The Defeat of the “Strong Man” (Arnold)

Powers of Darkness: Principalities & Powers in Paul's Letters by [Arnold, Clinton E.] When Jesus was answering the Pharisees’ diabolical accusation that he cast out demons “by the ruler of demons” (ἐν τῷ ἄρχοντι τῶν δαιμονίων) he gave an illustration:  “…No one is able to enter a strong man’s house and steal his property unless he first ties up the strong man. Then he can thoroughly plunder his house” (NET).  That is a powerful illustration of Jesus’ power over the kingdom of darkness.  Here’s how Clinton Arnold nicely explains it:

From the context of Jesus’ words it is clear ‘the strong man’ is a reference to Satan, and his ‘house’ corresponds to his kingdom.  ‘Possessions’ [or property] are Satan’s greatest value and are not things, but people. Satan holds unbelieving humanity in bondage.  Christ has come to engage this ‘strong man’ and plunder his house; that is to release the captives in Satan’s kingdom.

This passage thus becomes a very important testimony to Jesus’ mission.  It provides additional clarification to the nature of the atonement. Jesus came not only to deal with the problem of sin in the world but also to deal with God’s prime supernatural opponent – Satan himself!

Jesus’ many exorcisms clearly demonstrate his power over the evil one.  They also provide numerous examples of Jesus’ ability to ‘bind’ Satan and ‘rob his house.’  In Mark’s account of the Gerasene demoniac, a man plagued with perhaps thousands of demons, it is highly significant to note that ‘no one could bind him’ (Mk. 5:1-20, esp. v. 3).  With only the concise command, ‘come out of the man, you unclean spirit,’ Jesus freed this man from horrific demonic influence.

The exorcisms, however, were not adequate by themselves to deal in any decisive way with the devil and his powers; that is, to ‘tie him up.’  They can only foreshadow an event of much greater importance.  Early Christian tradition uniformly looks to the cross/resurrection event as the point of fundamental significance in Christ’s conflict with the powers (Jn. 12:31-33; Acts 2:34-35, [etc., etc.]).  It was through this event that Satan and his hosts were dealt the fatal blow that spelled their final doom.  The strong man was defeated.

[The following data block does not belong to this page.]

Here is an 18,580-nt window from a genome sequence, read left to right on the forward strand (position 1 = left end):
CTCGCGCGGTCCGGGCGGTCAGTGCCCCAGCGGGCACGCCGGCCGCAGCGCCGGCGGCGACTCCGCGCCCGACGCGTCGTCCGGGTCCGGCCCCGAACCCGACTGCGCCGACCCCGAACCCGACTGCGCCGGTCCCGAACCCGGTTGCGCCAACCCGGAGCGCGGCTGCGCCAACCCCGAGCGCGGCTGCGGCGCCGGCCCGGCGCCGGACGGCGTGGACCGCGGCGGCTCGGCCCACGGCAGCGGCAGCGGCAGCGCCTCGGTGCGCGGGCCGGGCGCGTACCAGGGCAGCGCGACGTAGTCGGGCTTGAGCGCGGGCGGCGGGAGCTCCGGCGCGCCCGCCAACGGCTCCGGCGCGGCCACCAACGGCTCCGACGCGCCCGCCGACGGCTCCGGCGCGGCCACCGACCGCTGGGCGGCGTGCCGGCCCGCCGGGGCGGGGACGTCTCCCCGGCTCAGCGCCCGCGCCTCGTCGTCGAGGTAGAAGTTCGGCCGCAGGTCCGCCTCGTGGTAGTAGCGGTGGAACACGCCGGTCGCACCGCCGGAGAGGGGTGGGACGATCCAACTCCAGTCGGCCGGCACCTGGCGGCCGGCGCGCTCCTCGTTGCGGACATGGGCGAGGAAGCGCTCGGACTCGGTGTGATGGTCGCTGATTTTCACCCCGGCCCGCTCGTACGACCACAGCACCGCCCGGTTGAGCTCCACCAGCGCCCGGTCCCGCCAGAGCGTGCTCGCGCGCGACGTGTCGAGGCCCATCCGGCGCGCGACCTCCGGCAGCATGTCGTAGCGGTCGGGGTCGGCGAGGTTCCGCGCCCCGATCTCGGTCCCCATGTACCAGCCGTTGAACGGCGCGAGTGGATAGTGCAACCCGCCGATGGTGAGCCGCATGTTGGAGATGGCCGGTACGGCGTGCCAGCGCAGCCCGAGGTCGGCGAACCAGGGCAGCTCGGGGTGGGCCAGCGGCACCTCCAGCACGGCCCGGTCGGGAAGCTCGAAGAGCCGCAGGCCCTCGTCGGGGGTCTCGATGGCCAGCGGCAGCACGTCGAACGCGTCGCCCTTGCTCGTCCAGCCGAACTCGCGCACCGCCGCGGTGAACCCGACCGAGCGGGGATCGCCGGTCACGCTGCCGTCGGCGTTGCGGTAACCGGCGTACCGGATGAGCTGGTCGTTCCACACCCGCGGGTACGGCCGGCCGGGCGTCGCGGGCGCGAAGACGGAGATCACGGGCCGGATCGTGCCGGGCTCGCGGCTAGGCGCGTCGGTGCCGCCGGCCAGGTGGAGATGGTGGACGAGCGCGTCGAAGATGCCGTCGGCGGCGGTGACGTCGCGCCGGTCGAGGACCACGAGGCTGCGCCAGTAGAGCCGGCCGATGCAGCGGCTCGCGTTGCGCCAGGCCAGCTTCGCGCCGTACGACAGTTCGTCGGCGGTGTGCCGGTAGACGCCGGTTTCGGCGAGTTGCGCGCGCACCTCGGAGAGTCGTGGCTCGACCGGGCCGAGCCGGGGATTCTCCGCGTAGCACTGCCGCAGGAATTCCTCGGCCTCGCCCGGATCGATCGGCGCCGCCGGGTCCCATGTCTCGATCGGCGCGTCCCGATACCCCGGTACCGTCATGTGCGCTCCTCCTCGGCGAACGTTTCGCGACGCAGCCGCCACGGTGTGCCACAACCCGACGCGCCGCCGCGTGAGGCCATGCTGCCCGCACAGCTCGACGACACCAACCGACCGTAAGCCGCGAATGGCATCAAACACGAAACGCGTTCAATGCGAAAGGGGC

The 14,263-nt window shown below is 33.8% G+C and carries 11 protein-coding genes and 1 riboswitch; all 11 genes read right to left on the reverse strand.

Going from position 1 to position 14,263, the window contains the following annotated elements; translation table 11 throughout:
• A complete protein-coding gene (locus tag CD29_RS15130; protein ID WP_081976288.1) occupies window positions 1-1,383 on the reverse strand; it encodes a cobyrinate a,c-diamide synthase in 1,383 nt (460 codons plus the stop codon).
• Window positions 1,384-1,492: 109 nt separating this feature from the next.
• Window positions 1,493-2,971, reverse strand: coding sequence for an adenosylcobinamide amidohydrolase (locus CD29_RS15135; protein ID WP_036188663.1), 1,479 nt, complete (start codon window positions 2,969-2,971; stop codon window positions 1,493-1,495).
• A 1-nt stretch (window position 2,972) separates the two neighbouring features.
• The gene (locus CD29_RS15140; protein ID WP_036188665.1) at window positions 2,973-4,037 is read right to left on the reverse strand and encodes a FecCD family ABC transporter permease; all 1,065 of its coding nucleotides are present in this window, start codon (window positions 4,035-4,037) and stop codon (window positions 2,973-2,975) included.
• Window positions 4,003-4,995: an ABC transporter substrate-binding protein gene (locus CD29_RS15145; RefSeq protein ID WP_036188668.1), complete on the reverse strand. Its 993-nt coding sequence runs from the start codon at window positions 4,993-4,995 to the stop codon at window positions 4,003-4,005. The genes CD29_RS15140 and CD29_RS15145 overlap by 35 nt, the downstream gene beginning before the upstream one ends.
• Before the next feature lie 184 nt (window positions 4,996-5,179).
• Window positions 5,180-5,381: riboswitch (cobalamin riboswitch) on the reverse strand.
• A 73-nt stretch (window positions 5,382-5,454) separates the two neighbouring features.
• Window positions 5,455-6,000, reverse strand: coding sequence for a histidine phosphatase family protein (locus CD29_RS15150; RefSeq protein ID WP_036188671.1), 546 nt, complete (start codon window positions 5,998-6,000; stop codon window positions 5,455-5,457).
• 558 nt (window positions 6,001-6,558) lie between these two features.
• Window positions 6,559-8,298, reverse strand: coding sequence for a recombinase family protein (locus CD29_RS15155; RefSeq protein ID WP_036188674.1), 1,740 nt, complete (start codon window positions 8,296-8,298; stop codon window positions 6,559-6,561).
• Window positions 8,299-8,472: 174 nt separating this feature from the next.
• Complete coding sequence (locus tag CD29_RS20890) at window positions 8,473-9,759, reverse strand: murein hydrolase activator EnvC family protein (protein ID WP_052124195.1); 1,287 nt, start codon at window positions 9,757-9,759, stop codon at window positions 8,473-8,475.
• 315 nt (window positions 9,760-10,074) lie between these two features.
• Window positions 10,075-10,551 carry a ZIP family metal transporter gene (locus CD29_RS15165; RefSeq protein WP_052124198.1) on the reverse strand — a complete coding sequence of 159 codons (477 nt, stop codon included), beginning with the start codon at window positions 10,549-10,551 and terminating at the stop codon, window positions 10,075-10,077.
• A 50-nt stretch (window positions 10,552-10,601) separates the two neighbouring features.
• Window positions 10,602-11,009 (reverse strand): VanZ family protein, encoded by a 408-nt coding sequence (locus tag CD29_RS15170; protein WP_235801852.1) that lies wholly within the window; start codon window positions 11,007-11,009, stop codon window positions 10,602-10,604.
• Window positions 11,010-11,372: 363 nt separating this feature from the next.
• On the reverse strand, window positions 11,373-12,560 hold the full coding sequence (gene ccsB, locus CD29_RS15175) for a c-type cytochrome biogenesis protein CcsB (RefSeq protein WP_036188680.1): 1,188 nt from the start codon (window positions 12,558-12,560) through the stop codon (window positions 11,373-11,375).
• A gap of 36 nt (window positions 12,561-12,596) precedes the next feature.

Clinton Arnold, The Powers of Darkness, p. 79-80.

Shane Lems
Covenant Presbyterian Church (OPC)
Hammond, WI, 54002

He Crushed Satan… (Cyril)

 I’ve come to appreciate Cyril of Alexandria’s 5th-century commentary on Luke.  I don’t necessarily agree with everything in it, but it is interesting, edifying, and enlightening.  While studying the account of Jesus casting the demon out of the man in the synagogue (Lk 4:33-35; cf. Mk 1:33-26), I came across these helpful comments by Cyril.

The evil demons therefore were cast out, and made moreover to feel how invincible is His might: and being unable to bear the conflict with Deity, they exclaimed in imperious and crafty terms, “Let us alone: what is there between us and Thee?” meaning thereby, Why dost Thou not permit us to keep our place, whilst Thou art destroying the error of impiety?

But they further put on the false appearance of well-sounding words, and call Him the Holy One of God. For they supposed that by this specious kind of language they could excite the desire of vainglory, and thereby prevent His rebuking them, returning as it were one kindness for another. But though he be crafty, he will fail of his prey: for “God is not mocked;” and so the Lord stops their impure tongues, and commands them to depart from those possessed by them.